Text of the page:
4

A reviewer asked for modifications, which are not necessary. It is obvious that he has not understood my work. What should I do?

  • 8
    Rewrite extensively so that it's easier to understand. – xLeitix Dec 2 '17 at 14:59
3
  1. Make sure that the reviewer was wrong not you. S/he is definitely an expert in the field and might see your work from a different perspective. In this case, it is not a matter of being right or wrong.
  2. Assuming that s/he have not really understood your manuscript. This suggests that there is something confusing about your manuscript. If s/he, as an expert, has misunderstood it, this means many other readers will not understand it too. Things might be crystal clear to us, but our expression can be confusing but we do not see the confusion from our perspective.

As a general advice, see peer-review as a gift instead of a fight.

  • 4
    Regarding "S/he is definitely an expert in the field" - or, more realistically, s/he is sometimes a first-year PhD student working in an unrelated sub-field who was the only person the editor/area chair could nobble to do the review :) You should still improve the manuscript to make it clearer to non-specialists, but I think it's too strong to automatically assume that everyone who reviews your paper is an expert on every detail of your particular topic. – Stuart Golodetz Dec 2 '17 at 15:02
  • @StuartGolodetz if you don't trust the editor's choice of the reviewers, then, don't submit your manuscript to that journal. – Googlebot Dec 2 '17 at 15:06
  • 2
    I don't trust in the availability of a sufficient number of expert peer reviewers to cope with the huge volume of papers that are published each year. The vast majority of people involved in the peer review system do the very best they can, but there simply isn't enough capacity in the system for every paper to be reviewed solely by experts in that very specific area. In reality, most reviewers take on papers that are close enough to their area for them to say something useful, and do their best. If they didn't, the system would fall apart. – Stuart Golodetz Dec 3 '17 at 0:21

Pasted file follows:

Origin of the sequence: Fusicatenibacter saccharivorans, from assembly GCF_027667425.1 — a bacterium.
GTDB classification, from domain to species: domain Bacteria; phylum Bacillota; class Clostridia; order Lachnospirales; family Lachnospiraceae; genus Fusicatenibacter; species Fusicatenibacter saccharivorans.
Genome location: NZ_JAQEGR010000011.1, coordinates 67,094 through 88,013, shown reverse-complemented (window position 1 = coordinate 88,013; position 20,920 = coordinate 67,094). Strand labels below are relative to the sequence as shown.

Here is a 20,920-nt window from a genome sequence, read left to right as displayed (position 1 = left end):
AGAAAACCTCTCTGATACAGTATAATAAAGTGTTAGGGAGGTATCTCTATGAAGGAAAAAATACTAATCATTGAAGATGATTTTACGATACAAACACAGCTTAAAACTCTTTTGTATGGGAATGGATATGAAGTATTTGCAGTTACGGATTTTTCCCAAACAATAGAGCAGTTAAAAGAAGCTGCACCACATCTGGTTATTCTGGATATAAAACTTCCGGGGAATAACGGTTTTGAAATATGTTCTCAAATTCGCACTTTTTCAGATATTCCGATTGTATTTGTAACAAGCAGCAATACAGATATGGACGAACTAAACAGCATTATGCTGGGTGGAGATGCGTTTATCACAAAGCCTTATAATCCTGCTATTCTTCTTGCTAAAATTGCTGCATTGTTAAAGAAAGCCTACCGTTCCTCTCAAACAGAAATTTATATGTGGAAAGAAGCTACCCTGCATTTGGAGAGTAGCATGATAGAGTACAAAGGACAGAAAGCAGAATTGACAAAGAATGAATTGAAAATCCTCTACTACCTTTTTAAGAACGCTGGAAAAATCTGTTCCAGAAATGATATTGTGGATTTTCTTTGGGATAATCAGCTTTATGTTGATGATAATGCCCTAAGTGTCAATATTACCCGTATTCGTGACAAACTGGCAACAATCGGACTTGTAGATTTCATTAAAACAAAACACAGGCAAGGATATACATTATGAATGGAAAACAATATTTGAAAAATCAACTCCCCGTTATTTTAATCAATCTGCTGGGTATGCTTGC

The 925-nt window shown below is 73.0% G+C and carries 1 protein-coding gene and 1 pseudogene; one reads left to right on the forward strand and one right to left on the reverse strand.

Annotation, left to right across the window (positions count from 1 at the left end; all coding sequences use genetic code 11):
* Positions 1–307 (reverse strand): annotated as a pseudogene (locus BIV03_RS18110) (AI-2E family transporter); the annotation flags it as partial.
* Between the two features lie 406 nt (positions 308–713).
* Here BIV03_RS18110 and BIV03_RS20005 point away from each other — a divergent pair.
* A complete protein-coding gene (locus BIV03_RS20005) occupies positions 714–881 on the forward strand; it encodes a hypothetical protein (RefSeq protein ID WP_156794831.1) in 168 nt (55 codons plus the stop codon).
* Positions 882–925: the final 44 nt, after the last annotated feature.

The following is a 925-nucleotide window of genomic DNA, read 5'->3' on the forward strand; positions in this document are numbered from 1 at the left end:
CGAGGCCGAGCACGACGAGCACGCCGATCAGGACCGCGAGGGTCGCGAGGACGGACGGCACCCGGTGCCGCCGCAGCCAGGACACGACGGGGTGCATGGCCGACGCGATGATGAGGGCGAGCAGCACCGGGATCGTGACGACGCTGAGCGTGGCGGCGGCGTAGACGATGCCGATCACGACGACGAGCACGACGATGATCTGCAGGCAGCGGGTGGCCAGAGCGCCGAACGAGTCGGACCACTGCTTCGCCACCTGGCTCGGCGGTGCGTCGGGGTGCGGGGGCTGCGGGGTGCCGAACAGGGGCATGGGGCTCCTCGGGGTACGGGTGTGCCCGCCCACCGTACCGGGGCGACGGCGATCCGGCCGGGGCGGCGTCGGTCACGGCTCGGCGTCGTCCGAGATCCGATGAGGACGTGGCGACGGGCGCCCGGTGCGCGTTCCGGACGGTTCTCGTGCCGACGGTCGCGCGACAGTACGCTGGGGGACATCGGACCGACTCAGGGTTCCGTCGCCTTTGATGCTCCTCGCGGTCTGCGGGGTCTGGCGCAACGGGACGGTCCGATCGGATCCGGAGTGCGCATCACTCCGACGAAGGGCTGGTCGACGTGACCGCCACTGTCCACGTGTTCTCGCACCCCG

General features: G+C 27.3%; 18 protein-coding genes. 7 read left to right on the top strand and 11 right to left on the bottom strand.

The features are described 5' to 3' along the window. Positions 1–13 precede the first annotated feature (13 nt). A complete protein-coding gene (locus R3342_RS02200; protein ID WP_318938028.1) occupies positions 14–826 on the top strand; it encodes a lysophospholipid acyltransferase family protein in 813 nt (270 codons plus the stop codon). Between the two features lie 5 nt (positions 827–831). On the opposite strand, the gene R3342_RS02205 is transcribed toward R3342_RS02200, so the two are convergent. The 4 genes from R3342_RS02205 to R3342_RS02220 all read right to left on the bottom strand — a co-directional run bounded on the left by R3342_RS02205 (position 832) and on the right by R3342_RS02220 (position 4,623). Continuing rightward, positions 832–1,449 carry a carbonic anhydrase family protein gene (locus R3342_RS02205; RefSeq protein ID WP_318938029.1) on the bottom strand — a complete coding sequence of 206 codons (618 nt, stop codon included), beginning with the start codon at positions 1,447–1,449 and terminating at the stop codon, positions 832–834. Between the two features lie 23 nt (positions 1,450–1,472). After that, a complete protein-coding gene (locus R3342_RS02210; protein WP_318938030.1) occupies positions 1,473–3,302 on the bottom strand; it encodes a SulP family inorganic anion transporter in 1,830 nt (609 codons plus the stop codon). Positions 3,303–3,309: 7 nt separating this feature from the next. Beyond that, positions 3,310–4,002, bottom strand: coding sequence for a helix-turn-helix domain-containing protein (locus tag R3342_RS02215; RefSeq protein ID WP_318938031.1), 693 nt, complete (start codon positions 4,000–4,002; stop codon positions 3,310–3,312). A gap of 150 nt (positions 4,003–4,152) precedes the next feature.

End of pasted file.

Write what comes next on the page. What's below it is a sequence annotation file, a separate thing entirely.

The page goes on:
• Put another way, it's not an issue of avoiding particular journals, nor of thinking that peer review isn't valuable, nor of suggesting that authors shouldn't listen to constructive criticism. I merely dispute that every reviewer is an expert on the topic at hand - indeed, conferences in my field (computer vision) routinely provide a drop-down box allowing reviewers to indicate their level of confidence in their own review, which includes a 'not confident' option. They do that precisely because they recognise that not all reviewers are experts on that topic. – Stuart Golodetz Dec 3 '17 at 0:29
  • 1
    @StuartGolodetz don't get me wrong, I didn't mean they are oracle. I meant they are active researchers in the field. S/he is potentially a typical reader of your manuscript. Thus, his/her perspective represent those of a wide range of similar readers. – Googlebot Dec 3 '17 at 1:11
3

It is obvious that he has not understood my work

Happened to me in my first publication. I had two referees. One was super-smart and understood even the minor details and commented ( the author has to improve his style of writing to improve readability). Other reviewer was confused and gave comments that are irrelevant. So, reviewers, some time may not understand our work. Yes, it happens a lot. And it is not their fault. Most of the times it is the fault of the author. They make articles unreadable.

Reviewers are usually scientists in your field who has published several peer-reviewed articles. They are smart. If they cannot understand your article, it means the article is poorly written. Let me give an example, read the two sentences below

It might rain today.

Because of feasible precipitation in the stratosphere, we expect a downpour.

Which one do you understand when you read the first time? Sometimes to sound smart authors intentionally make sentences that are complex and unreadable. Revise multiple time. Make your document simple enough to be read and understood.

But, if you had did all this perfectly and if the reviewer is still not able to understand, consider requesting a change of reviewer. If that doesn't work consider submitting to a different journal. Because of a heavy influx of journal submissions, editors several times have to ask a more free person to referee giving rise to poor reviewers.

  • "Sometimes to sound smart authors intentionally make sentences that are complex and unreadable. Revise multiple time. Make your document simple enough to be read and understood." But how can I make people belive I'm smart otherwise? – Alex Dec 2 '17 at 16:26
  • 2
    @Alex You can. All famous scientists and professors try to explain things in layman terms. That's what make their work popular. For example take Richard Feynmann. He explains his complicated work with such passion and simplicity. Doing otherwise is a misconception. You don't need to sound complicated to sound smart. – Ramanathan Varadharajan Dec 2 '17 at 21:58

Your Answer

By clicking “Post Your Answer”, you agree to our terms of service, privacy policy and cookie policy

Not the answer you're looking for? Browse other questions tagged or ask your own question.